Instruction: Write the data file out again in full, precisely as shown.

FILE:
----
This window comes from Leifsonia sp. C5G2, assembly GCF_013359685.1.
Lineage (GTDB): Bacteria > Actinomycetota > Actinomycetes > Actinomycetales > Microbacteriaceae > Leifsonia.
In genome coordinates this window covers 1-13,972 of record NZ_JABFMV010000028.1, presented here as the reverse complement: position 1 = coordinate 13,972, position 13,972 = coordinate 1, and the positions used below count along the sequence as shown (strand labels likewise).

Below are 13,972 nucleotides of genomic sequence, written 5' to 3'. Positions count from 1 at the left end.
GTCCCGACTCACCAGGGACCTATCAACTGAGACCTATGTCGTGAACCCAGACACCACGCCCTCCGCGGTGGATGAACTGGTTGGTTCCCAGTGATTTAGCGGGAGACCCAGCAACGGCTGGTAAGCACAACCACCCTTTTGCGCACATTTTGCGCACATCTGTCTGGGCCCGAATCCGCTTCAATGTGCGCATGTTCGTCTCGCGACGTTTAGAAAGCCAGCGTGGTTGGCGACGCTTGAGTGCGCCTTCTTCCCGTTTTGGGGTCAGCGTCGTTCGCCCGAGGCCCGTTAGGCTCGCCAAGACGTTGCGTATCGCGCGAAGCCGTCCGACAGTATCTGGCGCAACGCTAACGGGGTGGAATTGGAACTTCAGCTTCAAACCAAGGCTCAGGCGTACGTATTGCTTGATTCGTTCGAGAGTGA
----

This window comes from Leifsonia sp. C5G2, assembly GCF_013359685.1.
Lineage (GTDB): Bacteria > Actinomycetota > Actinomycetes > Actinomycetales > Microbacteriaceae > Leifsonia.
In genome coordinates this window covers 1-13,972 of record NZ_JABFMV010000028.1, presented here as the reverse complement: position 1 = coordinate 13,972, position 13,972 = coordinate 1, and the positions used below count along the sequence as shown (strand labels likewise).

Below are 13,972 nucleotides of genomic sequence, written 5' to 3'. Positions count from 1 at the left end.
GTCCCGACTCACCAGGGACCTATCAACTGAGACCTATGTCGTGAACCCAGACACCACGCCCTCCGCGGTGGATGAACTGGTTGGTTCCCAGTGATTTAGCGGGAGACCCAGCAACGGCTGGTAAGCACAACCACCCTTTTGCGCACATTTTGCGCACATCTGTCTGGGCCCGAATCCGCTTCAATGTGCGCATGTTCGTCTCGCGACGTTTAGAAAGCCAGCGTGGTTGGCGACGCTTGAGTGCGCCTTCTTCCCGTTTTGGGGTCAGCGTCGTTCGCCCGAGGCCCGTTAGGCTCGCCAAGACGTTGCGTATCGCGCGAAGCCGTCCGACAGTATCTGGCGCAACGCTAACGGGGTGGAATTGGAACTTCAGCTTCAAACCAAGGCTCAGGCGTACGTATTGCTTGATTCGTTCGAGAGTGA